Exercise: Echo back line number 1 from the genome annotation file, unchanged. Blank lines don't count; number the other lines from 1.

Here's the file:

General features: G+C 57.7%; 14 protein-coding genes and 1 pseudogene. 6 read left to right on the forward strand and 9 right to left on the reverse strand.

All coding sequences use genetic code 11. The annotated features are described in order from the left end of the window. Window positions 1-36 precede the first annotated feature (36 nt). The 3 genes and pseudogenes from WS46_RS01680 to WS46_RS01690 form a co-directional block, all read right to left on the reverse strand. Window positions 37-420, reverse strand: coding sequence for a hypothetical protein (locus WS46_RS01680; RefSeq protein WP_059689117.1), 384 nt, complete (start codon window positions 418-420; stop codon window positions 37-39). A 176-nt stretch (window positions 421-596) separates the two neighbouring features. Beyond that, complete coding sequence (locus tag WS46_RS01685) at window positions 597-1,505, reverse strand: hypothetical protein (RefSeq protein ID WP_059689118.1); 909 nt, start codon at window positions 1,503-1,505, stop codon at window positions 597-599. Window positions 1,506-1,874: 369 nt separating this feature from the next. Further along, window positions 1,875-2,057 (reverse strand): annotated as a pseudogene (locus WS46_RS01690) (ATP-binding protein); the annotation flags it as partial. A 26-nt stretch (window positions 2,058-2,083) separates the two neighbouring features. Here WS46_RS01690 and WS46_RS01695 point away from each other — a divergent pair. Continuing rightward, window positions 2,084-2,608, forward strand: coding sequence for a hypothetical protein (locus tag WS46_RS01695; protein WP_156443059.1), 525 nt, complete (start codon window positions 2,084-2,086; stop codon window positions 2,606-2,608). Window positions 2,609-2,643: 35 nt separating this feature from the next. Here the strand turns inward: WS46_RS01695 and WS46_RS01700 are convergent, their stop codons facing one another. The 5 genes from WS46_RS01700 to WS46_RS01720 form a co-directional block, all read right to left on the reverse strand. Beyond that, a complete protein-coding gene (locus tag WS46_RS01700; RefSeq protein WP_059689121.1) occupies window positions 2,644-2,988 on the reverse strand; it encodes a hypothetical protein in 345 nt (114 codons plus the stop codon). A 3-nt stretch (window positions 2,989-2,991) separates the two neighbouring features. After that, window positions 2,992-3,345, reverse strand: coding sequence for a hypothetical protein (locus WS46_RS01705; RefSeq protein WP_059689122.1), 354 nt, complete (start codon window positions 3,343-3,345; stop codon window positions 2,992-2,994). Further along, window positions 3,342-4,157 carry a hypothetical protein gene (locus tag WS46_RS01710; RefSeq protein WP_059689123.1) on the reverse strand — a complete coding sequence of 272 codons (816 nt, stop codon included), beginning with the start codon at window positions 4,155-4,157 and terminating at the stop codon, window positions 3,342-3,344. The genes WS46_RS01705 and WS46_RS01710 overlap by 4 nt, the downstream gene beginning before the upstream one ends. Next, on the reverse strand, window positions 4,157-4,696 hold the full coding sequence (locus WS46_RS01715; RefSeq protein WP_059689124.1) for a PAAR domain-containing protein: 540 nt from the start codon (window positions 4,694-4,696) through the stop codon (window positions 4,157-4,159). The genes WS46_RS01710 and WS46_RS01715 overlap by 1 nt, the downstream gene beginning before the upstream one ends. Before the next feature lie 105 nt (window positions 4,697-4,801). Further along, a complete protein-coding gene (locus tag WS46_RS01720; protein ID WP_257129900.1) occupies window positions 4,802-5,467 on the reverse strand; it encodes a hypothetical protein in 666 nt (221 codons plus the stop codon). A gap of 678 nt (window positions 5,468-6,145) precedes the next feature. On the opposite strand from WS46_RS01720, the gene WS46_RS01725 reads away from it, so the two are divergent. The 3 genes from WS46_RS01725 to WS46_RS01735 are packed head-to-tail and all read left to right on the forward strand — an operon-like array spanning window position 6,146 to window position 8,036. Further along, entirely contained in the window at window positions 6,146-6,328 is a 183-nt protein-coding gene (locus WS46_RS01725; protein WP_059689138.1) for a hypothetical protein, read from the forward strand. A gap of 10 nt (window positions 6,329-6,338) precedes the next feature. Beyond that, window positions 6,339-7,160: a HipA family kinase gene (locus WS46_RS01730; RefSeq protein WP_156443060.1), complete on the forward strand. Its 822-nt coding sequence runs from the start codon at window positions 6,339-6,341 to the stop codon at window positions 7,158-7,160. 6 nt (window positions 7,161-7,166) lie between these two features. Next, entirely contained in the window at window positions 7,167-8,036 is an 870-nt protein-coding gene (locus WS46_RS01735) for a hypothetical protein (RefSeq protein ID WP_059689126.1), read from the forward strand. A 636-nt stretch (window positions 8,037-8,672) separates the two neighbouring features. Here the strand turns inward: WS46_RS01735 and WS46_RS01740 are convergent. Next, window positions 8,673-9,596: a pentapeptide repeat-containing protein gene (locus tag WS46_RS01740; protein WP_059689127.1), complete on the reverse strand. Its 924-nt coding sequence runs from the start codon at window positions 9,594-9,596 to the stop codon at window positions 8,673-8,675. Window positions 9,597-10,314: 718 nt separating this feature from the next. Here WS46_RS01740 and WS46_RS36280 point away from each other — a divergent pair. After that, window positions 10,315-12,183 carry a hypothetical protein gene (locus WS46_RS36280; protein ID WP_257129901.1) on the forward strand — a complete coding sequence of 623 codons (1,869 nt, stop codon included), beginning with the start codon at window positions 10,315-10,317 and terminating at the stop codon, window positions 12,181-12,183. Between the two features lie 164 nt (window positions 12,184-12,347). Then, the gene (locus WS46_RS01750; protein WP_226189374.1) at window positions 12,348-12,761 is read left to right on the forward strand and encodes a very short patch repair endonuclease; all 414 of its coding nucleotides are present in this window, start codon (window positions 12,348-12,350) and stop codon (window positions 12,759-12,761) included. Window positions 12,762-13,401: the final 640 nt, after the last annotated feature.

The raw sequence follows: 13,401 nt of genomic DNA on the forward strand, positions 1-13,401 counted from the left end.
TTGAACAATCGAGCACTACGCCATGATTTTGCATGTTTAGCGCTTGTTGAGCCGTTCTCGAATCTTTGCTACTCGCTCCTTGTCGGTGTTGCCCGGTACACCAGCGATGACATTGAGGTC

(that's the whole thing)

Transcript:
General features: G+C 57.7%; 14 protein-coding genes and 1 pseudogene. 6 read left to right on the forward strand and 9 right to left on the reverse strand.